magnolia, althea, yarrow and money-plant….i decided to take
a walk around the old house today observing my world.
i live in a typical old, sprawling, one-story
southern farmhouse, with wide porches to the south and west.
when i moved here, the landscaping told me someone once lived here who loved flowers and shrubbery. a hundred years ago, these plants were not considered”old-fashioned” nor a nuisance. they still thrive around many old homesteads down every country road in the South.
at the n/western corner of the yard is a tall handsome magnolia, still
blooming in the late july heat. after blooming, the pods ripen with bright
lipstick-red seeds, food for the pileated woodpeckers that are still here in
the rural woodlands. i have heard magnolia roots spread out to
more than double the dripline, a good adaption for a moisture-loving
tree, but some gardeners claim they “grab” the water away from other
plants. they scatter their huge dry leaves all over; this self-mulching is
another water preserving habit. above all, this is most bothersome to those who prefer a tidy raked yard….. such a messy tree!
in wintertime, the glossy evergreen leaves are popular christmas
greenery for the mantle. this afternoon, as i stand on the porch, their strong sweet lemony scent floats in the hot breeze.
one blossom will refresh an entire room.
across my front porch there is an old althea hedge, also called “rose of sharon.”their large trunks and many branches make me think they were all planted at the same time when the house was built, to soften the sharp lines of the porch.
they are the common form, flowering in rose and paler pink, and make a lovely privacy hedge with and generous shade. they are now 10′ tall and although the porch faces the west, i enjoy their shade sitting on the swing, both for their privacy screen and lovely summer blooms.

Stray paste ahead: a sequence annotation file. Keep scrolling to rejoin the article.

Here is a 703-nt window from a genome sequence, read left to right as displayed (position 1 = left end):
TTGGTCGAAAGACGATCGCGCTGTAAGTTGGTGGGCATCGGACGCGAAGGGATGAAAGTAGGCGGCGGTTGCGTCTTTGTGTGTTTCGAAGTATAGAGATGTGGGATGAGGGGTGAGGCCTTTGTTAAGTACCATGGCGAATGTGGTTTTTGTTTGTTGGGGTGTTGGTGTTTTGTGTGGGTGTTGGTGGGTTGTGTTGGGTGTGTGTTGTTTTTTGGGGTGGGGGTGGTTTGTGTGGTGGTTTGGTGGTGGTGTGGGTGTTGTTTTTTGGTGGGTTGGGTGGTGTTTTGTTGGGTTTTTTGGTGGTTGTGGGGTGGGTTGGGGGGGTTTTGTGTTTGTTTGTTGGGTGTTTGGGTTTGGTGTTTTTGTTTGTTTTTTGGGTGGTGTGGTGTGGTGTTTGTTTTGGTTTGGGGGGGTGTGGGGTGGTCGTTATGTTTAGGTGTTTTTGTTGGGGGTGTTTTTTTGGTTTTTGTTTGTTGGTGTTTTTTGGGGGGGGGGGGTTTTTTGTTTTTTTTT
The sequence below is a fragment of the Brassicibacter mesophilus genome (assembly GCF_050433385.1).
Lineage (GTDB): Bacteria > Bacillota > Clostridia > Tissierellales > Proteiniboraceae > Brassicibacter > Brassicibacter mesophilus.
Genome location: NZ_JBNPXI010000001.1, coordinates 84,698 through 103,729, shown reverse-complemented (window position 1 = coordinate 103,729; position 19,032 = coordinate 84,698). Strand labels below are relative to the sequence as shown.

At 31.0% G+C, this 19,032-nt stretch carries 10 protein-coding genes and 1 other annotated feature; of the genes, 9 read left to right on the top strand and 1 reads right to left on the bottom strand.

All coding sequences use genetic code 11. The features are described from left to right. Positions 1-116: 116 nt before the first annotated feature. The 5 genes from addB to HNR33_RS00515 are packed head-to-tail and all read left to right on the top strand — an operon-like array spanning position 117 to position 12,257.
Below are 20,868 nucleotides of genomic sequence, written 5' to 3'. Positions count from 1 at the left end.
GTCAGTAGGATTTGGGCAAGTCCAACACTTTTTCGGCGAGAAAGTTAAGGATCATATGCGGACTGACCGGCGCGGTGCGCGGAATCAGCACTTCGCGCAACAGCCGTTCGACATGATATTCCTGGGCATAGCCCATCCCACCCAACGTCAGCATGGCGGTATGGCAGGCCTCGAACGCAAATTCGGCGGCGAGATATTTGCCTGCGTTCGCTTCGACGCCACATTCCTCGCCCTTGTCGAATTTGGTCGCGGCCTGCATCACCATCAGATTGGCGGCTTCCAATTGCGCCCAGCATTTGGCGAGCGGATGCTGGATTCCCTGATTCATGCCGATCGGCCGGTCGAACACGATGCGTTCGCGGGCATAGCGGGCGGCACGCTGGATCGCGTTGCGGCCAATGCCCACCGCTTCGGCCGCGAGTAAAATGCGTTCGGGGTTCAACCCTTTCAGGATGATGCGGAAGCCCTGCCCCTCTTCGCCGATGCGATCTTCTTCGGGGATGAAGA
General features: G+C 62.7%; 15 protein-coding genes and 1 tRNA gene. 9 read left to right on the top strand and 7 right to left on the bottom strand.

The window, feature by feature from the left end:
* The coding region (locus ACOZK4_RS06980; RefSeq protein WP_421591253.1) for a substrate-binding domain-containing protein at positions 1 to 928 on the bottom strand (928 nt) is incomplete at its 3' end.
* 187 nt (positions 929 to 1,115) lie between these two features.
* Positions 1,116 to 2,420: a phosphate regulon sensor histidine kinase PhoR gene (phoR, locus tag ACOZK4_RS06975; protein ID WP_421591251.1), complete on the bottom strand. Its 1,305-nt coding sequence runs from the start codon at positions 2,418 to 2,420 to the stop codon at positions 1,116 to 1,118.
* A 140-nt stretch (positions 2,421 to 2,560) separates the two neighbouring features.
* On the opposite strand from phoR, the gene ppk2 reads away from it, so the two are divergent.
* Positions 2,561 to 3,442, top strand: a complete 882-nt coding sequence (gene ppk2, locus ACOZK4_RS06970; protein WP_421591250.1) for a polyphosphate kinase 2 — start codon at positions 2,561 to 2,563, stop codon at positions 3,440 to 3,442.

complaints about them are almost silly:
their unattractive seed pods stay on into the winter, and they produce like
rampant weeds with seedlings everywhere.
althea is a non-native from india, and like another invasive foreigner, english privet, it has made itself comfy in the sunny south. uncontrollable, unless rigorously pulled up yearly. problem solved.
the wild white yarrow (millefolium) lives around the sandy soil along the
driveway and on the rock wall terrace. it is rugged, takes to poor soil and hot sun. the airy ferny leaves are quite attractive, although the common yarrow’s flowers are an unimpressive dull white. its aggressive rhizome-spreading habit seems to be daunting to some gardeners, but i have found that selective mowing a few times over the summer
usually takes care of it.
yarrow was not brought here for its beauty by early settlers. it is a well known medicinal herb -used crushed fresh for wounds and dried into tea for fevers and respiratory sickness.
this “old-timey” herb is welcome here.
money-plant (lunaria) is along the woodsy edge opposite the magnolia, as well as wherever it decides to live. they are biennial, the first year plants with their scalloped heart-shaped leaves are scattered among the mature bloomers with their spikes of purple pink flowers. there are always many blooming plants coming along.
their abundant re-seeding habit, migrating all over the semi-shady parts of the yard, and showing up trespassing in formal beds seem to be the nuisance factor.
on the other hand, the dried branches of their translucent seedpods are
popular with flower arrangers everywhere. the green discs ripen to
papery white rounds, certainly resembling a full moon, or coins….
but another common name is “honesty” and i fail to see that connection
to a plant called money.
i have just walked the west side of my house, and found the landscaping
very pleasant and complementary to the lines of the old place. these trees, shrubs and flowers are hardy, longlasting, attractive, and require little maintenance. their commonality as landscape plants shows that they weren’t always avoided as problem plants. maybe it is time to reconsider them.
my plan is to write about the common old-timey or native plants and shrubs as i walk around each side of the house. although i planted many flowerbeds and gardens here, and keep a butterfly/hummingbird cottage-type garden around the tiny greenhouse, it seems many plants come and go – over time – while the “pariah” plants thrive.
until next time…vty johanna-lea
When I first started gardening, my hot house plants didn’t fare so well under difficult conditions; so I planted their ancestors the wildflowers. 🙂
Rob (ourfrenchgarden) says
You write so well Johanna.
I feel I know your place. I always enjoy reading about you ‘deep’ south garden.